When he came out at school, the world did not end, for him or for his fellow classmates. Life went on, but now he could be true to himself and he did not have to pretend to be somethig he wasn’t. You know what happened? The school, teachers, administrators and students accepted him, other students who identified with LGBTQ came out and the fear of the unknown was made clear. One of “them” walked the halls, participated in activities and smiled or hugged you if you warranted it. He did not recruit others to be like him, he did not try to advance a gay agenda, he was just a normal teenager. I believe he created a more accepting culture at the school, and maybe a bias on my part, but I believe he made a difference in many lives.
    Do I think that all schools should have to allow GSAs “if” a student wants to create one, yes! When a child spends 75% of their life in an institution during their most emotionally, and physically vulnerable state, and when they are learning so much about how a society functions, I do think it’s the Governments responsibility to mandate legislation that protects them when school administrators and boards will not. I believe in time it will happen, it is a generational thing. The younger generation is very accepting and as they advance in years their values will follow them, but in the mean time I believe we as parents, friends, and general citizens of any community have to fight the fight, do the best that you can with what you have at the moment and,”Be The Change You Wish To See In The World” ~ Ghandi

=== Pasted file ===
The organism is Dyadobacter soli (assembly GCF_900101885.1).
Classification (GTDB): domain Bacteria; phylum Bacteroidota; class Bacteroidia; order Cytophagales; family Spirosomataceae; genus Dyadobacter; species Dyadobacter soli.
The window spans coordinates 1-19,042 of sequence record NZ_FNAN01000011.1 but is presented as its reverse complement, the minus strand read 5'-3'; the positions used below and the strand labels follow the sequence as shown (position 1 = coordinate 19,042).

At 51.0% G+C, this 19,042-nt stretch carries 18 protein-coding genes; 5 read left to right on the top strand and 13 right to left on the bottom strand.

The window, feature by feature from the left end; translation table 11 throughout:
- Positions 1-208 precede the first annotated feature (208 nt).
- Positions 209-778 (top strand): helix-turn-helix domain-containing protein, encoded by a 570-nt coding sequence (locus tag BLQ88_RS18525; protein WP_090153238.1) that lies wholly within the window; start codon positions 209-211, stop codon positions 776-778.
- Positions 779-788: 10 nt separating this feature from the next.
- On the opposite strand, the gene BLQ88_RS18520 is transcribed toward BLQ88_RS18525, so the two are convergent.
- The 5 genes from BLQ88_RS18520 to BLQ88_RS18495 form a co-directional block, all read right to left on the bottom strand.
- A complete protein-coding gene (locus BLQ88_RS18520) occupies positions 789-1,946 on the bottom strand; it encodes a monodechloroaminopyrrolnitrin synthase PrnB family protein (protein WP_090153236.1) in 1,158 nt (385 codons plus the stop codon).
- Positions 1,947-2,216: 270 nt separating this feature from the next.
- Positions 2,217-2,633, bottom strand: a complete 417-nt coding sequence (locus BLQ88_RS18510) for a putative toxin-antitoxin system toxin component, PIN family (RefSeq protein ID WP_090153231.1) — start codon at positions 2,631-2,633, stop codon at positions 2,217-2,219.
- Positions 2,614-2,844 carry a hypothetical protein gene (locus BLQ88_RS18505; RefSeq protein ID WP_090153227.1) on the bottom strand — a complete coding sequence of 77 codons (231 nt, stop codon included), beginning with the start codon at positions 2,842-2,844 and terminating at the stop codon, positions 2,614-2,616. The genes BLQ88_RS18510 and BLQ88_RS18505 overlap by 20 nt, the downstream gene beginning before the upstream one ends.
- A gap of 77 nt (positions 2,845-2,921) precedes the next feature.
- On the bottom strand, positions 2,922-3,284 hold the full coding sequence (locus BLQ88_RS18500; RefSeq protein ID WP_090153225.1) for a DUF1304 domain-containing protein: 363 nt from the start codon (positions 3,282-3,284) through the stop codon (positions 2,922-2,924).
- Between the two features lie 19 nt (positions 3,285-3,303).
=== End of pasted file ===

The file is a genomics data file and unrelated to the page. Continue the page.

Respectfully submitted.

  3. Valerie:

    You, your son and his friends are to be commended for overcoming what must have been a path literally strewn with obstacles.

    And I continue to firmly believe that NO government legislation could or would have made this struggle any easier. Unfortunately we have become way too dependent on “Big Brother” to make our lives “better” or “easier”. Well, your son and his friends have PROVEN that good things can happen without governmental intervention – and I sincerely hope that they feel a sense of accomplishment at what they’ve done – because they ought to!

    And YOU have every right to be proud of his accomplishments!

  4. Thank you James, I am extremely proud of my children.